From Pierneef to Kentridge
• Strauss and Co sale showcases innovation in SA’s fine art scene spanning three eras in the 20th century
A portrait of a raffish shepherd by Maggie Laubser, a stylised homage to Hieronymus Bosch by Alexis Preller, two drawings of William Kentridge’s fictional alter ego and a rare night-sky landscape by John Meyer, form part of Strauss & Co’s substantial offering at its forthcoming live sale in Cape Town, which will be held at the Vineyard Hotel on October 16.
The sale, which spans three distinct periods in this country’s art history, foregrounds how artistic innovation has been a constant of South African art, since the early beginnings of a national tradition following unification to the worldly present of the post-apartheid years.
The lots on offer include important pieces by earlier 20th-century masters such as Hugo Naudé, Maggie Laubser, JH Pierneef and Irma Stern; midcentury trailblazers such as Walter Battiss, Peter Clarke, Sydney Kumalo, Erik Laubscher, Cecil Skotnes and Alexis Preller; and globally acclaimed contemporary artists such as William Kentridge.
“As is a hallmark of every Strauss & Co sale, quality is a consistent marker of the works on offer,” says Strauss & Co chairman Frank Kilbourn. “The key lots from our Cape Town sale are all definitive examples by the artists, and worthy of serious collector interest.”
Collectors of JH Pierneef will delight in the selection of botanicals and landscapes on offer. Pierneef was a foremost painter of trees, as is evident in a 1944 oil depicting a majestic leadwood tree, Hardekoolboom in a Bushveld Landscape (estimate R2m-R3m).
An early pastel work from 1913, Willow Trees in Summer (estimate R250,000-R350 000), demonstrates Pierneef’s draughtmanship.
Important works by Maggie Laubser rarely come to market, so there is justifiable excitement around The Old Shepherd (estimate R2.8-R3.4m), a striking portrait of a confident herdsman with two peacock feathers in his hat. A recurring figure in Laubser’s work, the Bloem fonteinborn shepherd worked at the painter’s family farm, Oortmanspos, situated northeast of Cape Town.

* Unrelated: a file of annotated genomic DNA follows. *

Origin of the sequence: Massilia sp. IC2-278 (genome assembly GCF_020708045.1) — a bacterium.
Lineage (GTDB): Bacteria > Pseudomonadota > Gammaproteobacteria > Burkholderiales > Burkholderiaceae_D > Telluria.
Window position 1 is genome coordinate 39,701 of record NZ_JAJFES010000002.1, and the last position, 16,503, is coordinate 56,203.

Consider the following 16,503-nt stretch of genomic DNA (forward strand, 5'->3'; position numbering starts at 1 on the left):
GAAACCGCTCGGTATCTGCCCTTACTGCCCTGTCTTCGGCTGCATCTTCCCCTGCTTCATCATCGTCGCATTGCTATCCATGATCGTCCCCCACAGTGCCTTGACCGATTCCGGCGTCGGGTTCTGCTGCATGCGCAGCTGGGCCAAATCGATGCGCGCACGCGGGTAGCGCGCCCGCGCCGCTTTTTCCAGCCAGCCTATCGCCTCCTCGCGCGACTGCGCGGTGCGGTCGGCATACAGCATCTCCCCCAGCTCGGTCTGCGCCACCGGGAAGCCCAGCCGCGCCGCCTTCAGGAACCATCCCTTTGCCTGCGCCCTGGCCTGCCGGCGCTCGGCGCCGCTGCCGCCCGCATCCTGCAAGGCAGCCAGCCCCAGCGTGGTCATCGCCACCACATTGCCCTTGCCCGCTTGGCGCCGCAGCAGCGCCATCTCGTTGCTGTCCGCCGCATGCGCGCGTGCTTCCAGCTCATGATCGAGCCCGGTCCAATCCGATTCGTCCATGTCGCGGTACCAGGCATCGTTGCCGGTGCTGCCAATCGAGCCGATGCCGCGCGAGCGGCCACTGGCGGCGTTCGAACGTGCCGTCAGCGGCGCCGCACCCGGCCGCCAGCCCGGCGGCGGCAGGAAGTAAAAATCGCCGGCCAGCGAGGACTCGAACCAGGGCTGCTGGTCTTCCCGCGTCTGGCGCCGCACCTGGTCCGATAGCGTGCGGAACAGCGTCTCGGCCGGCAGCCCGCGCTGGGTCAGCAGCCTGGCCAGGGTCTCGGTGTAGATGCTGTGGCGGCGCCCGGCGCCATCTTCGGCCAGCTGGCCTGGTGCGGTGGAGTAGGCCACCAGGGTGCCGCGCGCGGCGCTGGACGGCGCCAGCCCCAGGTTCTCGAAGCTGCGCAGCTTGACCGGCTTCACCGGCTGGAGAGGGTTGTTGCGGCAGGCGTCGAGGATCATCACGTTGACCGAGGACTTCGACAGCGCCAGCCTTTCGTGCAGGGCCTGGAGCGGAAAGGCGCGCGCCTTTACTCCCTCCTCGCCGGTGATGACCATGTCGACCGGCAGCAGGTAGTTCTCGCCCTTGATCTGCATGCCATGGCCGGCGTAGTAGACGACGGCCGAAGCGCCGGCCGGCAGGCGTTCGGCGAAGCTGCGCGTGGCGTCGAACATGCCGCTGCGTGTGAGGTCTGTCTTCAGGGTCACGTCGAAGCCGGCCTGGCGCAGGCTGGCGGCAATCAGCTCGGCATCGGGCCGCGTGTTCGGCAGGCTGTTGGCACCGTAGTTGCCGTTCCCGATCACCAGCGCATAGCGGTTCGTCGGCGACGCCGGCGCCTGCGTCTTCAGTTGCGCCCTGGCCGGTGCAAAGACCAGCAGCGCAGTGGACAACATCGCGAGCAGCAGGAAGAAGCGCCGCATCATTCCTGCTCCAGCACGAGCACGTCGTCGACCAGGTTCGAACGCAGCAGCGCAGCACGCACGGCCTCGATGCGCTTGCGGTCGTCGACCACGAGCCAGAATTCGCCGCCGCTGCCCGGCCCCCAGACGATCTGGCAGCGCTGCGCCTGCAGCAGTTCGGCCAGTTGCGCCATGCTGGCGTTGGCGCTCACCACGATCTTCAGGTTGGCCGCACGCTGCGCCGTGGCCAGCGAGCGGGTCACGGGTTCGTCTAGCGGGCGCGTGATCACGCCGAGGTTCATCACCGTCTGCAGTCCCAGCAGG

One of three Laubser still lifes on offer, A Black and White Cat Seated Amongst Flowers (estimate R800,000-R1.2m), is a late work representative of the painter’s quest to portray the “spiritual shape” of objects. Yellow Bird (estimate R500,000 R700,000), also a late-career work, confidently shows the titular yellow bird integrated into an abstracted landscape of lines and shapes.
Rightly celebrated for her botanical still lifes, Irma Stern is represented on Strauss & Co’s sale by Black Lilies (estimate R2m-R3m), an unusual floral study from 1941 dominated by exotic black arum lilies.
Produced in 1952, Madonna (estimate R500,000-R700,000) is a bold expressionistic interpretation by Stern of a key icon of Catholicism.
An evergreen figure at auction, Hugo Naudé’s early impressionist landscapes of southern Africa remain in high demand. Strauss & Co is offering a discriminating selection of landscape and marine scenes of Hermanus, Hex River Valley, Port St Johns, Victoria Falls and the Brandwacht Mountains in the painter’s native Worcester.
The highlight, though, is a dazzling depiction of Venice (estimate R300,000-R500,000) painted on Naudé’s visit to the Italian city in 1913.
“One is reminded not only of how widely travelled was Naudé for an early South African artist, but how brilliantly varied was his tone, his subject and his colour,” says Strauss & Co specialist Alastair Meredith.
MADDEN COLE Black Lilies: An Irma Stern painting expected to fetch between R2m and R3m at an auction to be held by Strauss & Co in Cape Town. The sale will take place at the Vineyard Hotel on October 16.